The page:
“One in four who had Pfizer Covid jabs experienced unintended immune response” [The Telegraph]. “More than a quarter of people injected with mRNA Covid jabs suffered an unintended immune response created by a glitch in the way the vaccine was read by the body, a study has found. No adverse effects were created by the error, data show, but Cambridge scientists found such vaccines were not perfect and sometimes led to nonsense proteins being made instead of the desired Covid ‘spike’, which mimics infection and leads to antibody production…. In the case of the Covid jabs, the end result is a nonsensical and harmless protein, the team found, which the body attacks and leads to an immune system flare-up. The new study, published in Nature, found this occurred in around 25-30 per cent of people.” • Well, at least they’re not using the word “mild.” Anyhow, for those still interested, Novavax is not mRNA.

Testing and Tracking

“Using both nose, throat swabs boosts sensitivity of rapid COVID testing” [Center for Infectious Disease Research and Policy]. “Using both nasal and throat swabs increased sensitivity for HCW- and self-collected specimens by 21.4 and 15.5 percentage points, respectively, compared with a single nose swab. ‘Our findings suggest that the current testing recommendations should include throat specimens to improve the sensitivity of rapid antigen testing,’ the study authors wrote. ‘Further research should confirm our findings using redesigned and other rapid antigen testing devices and explore whether throat specimens can also improve the detection of other common airway infections.'” • Maybe decrease those false negatives from RAT!

Interesting question on wastewater:

Not resolved on the thread!


“Eyeglasses and risk of COVID-19 transmission – analysis of the Virus Watch Community Cohort study” [International Journal of Infectious Diseases]. From the Abstract: “Participants from the Virus Watch prospective community cohort study responded to a questionnaire on the use of eyeglasses and contact lenses. Infection was confirmed through data linkage, self-reported positive results, and, for a subgroup, monthly capillary antibody testing…. . Multivariable logistic regression model showed 15% lower odds of infection for those who reported using eyeglasses always for general use (OR 0.85, 95% 0.77-0.95, p = 0.002) compared to those who never wore eyeglasses.” • Many more eyeglasses links on this thread.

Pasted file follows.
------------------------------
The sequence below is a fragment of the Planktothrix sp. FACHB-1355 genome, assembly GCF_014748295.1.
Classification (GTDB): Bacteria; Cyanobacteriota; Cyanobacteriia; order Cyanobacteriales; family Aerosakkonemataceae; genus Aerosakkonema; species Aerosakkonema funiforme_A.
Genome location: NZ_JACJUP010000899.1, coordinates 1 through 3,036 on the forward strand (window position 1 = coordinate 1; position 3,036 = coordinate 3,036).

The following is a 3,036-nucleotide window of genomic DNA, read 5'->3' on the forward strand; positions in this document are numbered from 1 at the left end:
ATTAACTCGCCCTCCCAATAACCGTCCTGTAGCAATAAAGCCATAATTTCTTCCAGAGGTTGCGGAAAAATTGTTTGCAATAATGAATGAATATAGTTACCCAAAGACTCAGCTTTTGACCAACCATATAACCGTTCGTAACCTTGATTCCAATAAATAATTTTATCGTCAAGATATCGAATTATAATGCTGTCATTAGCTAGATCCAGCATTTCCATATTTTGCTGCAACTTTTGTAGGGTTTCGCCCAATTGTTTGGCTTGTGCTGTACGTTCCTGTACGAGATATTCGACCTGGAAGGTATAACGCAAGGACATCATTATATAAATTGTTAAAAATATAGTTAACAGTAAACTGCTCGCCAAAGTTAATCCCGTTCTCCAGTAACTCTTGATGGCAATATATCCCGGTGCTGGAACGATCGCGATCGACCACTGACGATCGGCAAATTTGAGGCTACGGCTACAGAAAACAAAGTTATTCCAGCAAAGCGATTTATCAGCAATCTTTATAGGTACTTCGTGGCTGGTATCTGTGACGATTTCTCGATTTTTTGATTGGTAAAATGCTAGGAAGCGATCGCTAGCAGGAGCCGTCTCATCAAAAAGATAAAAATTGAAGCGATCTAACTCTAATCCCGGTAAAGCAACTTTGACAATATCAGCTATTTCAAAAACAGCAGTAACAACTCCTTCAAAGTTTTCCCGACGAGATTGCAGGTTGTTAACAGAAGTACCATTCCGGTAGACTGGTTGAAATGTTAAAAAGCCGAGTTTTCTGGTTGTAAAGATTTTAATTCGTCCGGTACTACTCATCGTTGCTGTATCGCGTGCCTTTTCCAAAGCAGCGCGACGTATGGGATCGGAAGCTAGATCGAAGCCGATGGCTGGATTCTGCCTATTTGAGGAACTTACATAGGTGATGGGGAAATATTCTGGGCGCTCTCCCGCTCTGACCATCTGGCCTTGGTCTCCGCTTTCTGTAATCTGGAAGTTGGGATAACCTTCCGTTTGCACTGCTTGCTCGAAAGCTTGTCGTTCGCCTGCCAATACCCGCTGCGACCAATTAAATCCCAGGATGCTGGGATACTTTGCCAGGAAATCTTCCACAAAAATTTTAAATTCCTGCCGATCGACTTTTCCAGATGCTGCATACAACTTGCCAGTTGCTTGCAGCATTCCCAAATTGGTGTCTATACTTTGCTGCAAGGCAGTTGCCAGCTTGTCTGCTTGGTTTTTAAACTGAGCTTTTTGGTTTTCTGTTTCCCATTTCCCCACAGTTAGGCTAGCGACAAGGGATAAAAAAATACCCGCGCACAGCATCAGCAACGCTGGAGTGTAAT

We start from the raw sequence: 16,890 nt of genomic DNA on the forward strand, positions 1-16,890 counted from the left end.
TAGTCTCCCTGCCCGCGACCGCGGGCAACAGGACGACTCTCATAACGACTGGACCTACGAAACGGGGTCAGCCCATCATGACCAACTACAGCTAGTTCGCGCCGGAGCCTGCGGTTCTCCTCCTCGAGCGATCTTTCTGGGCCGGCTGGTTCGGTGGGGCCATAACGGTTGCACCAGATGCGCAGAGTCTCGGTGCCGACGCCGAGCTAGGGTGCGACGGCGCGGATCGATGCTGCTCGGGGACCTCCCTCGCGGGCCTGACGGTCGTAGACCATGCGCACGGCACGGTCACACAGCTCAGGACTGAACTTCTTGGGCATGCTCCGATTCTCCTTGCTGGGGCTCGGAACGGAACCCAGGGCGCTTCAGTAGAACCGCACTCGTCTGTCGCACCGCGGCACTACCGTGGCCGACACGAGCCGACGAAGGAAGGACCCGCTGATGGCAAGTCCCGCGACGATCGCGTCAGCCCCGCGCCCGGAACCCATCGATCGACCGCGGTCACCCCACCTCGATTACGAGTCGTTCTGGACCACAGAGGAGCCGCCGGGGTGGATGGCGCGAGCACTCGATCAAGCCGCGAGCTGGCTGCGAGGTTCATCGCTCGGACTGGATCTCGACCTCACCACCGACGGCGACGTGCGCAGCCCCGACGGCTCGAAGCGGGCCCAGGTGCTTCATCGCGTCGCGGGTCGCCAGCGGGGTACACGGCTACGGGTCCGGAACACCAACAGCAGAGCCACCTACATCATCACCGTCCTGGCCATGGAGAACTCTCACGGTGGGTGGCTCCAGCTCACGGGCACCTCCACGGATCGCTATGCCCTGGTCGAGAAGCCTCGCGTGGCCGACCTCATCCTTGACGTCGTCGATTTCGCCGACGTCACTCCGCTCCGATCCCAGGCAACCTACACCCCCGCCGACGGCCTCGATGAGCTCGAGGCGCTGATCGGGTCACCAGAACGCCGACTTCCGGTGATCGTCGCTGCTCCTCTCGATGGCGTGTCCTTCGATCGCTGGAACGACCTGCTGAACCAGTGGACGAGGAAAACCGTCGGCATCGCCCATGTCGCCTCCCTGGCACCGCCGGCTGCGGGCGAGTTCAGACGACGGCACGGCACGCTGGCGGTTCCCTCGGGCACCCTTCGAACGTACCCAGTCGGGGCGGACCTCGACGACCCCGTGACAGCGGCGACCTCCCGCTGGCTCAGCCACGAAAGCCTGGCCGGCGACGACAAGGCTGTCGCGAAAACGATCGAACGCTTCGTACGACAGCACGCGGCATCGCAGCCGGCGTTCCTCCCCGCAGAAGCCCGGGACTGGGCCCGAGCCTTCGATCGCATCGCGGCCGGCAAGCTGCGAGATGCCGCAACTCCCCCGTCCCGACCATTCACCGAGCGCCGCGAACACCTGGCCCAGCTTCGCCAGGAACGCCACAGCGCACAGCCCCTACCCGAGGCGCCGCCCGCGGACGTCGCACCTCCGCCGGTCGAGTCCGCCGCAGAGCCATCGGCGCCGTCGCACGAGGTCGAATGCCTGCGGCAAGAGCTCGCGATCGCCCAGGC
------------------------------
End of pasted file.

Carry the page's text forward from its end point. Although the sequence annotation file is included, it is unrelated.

“Something Awful”

Lambert here: I’m getting the feeling that the “Something Awful” might be a sawtooth pattern — variant after variant — that averages out to a permanently high plateau. Lots of exceptionally nasty sequelae, most likely deriving from immune dysregulation (says this layperson). To which we might add brain damage, including personality changes therefrom.

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Case Data

From BioBot wastewater data, December 4:

Lambert here: Biden’s doing great. His Omicron spike is, of course, incomparable, but now he’s beaten Trump’s case count for both January and September 2021. In 2023! Case counts moving smartly upward (and tinfoil hat time: This is the, er, inflection point CDC was trying to conceal when they gave the contract to Verily and didn’t ensure a seamless transition). Only 19 superspreading days until Christmas!

Regional data:

Those near-vertical curves in the Midwest and the Northeast are concerning, although as ever with Biobot you have to watch for backward revisions.


NOT UPDATED From CDC, November25:

Lambert here: Top of the leaderboard: HV.1, EG.5 a strong second, but BA.2.86 coming up fast on the outside.

From CDC, November 11:

Lambert here: I sure hope the volunteers doing Pangolin, on which this chart depends, don’t all move on the green fields and pastures new (or have their access to facilities cut by administrators of ill intent).

CDC: “As of May 11, genomic surveillance data will be reported biweekly, based on the availability of positive test specimens.” “Biweeekly: 1. occurring every two weeks. 2. occurring twice a week; semiweekly.” Looks like CDC has chosen sense #1. In essence, they’re telling us variants are nothing to worry about. Time will tell.

Covid Emergency Room Visits

NOT UPDATED From CDC NCIRD Surveillance, December 2: